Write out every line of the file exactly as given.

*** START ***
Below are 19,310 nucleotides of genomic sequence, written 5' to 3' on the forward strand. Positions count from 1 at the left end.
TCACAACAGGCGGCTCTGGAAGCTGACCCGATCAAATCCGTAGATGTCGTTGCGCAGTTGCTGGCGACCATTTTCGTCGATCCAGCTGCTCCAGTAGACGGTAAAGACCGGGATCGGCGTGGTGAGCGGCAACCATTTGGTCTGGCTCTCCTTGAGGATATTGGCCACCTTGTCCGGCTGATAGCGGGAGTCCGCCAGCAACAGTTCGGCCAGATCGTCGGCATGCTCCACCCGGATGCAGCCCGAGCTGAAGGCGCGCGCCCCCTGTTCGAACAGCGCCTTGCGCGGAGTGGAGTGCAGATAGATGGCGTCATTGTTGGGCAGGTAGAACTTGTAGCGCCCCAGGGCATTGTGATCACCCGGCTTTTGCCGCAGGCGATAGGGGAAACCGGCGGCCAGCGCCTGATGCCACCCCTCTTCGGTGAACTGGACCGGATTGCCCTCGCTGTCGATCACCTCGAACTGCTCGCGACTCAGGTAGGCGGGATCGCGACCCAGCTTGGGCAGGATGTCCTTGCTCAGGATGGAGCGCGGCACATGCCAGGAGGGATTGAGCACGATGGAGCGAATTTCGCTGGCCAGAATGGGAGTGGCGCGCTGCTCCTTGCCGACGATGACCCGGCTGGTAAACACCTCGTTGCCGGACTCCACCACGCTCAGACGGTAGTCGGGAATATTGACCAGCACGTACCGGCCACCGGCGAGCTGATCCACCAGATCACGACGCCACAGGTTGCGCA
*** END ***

Below are 19,310 nucleotides of genomic sequence, written 5' to 3' on the forward strand. Positions count from 1 at the left end.
TCACAACAGGCGGCTCTGGAAGCTGACCCGATCAAATCCGTAGATGTCGTTGCGCAGTTGCTGGCGACCATTTTCGTCGATCCAGCTGCTCCAGTAGACGGTAAAGACCGGGATCGGCGTGGTGAGCGGCAACCATTTGGTCTGGCTCTCCTTGAGGATATTGGCCACCTTGTCCGGCTGATAGCGGGAGTCCGCCAGCAACAGTTCGGCCAGATCGTCGGCATGCTCCACCCGGATGCAGCCCGAGCTGAAGGCGCGCGCCCCCTGTTCGAACAGCGCCTTGCGCGGAGTGGAGTGCAGATAGATGGCGTCATTGTTGGGCAGGTAGAACTTGTAGCGCCCCAGGGCATTGTGATCACCCGGCTTTTGCCGCAGGCGATAGGGGAAACCGGCGGCCAGCGCCTGATGCCACCCCTCTTCGGTGAACTGGACCGGATTGCCCTCGCTGTCGATCACCTCGAACTGCTCGCGACTCAGGTAGGCGGGATCGCGACCCAGCTTGGGCAGGATGTCCTTGCTCAGGATGGAGCGCGGCACATGCCAGGAGGGATTGAGCACGATGGAGCGAATTTCGCTGGCCAGAATGGGAGTGGCGCGCTGCTCCTTGCCGACGATGACCCGGCTGGTAAACACCTCGTTGCCGGACTCCACCACGCTCAGACGGTAGTCGGGAATATTGACCAGCACGTACCGGCCACCGGCGAGCTGATCCACCAGATCACGACGCCACAGGTTGCGCA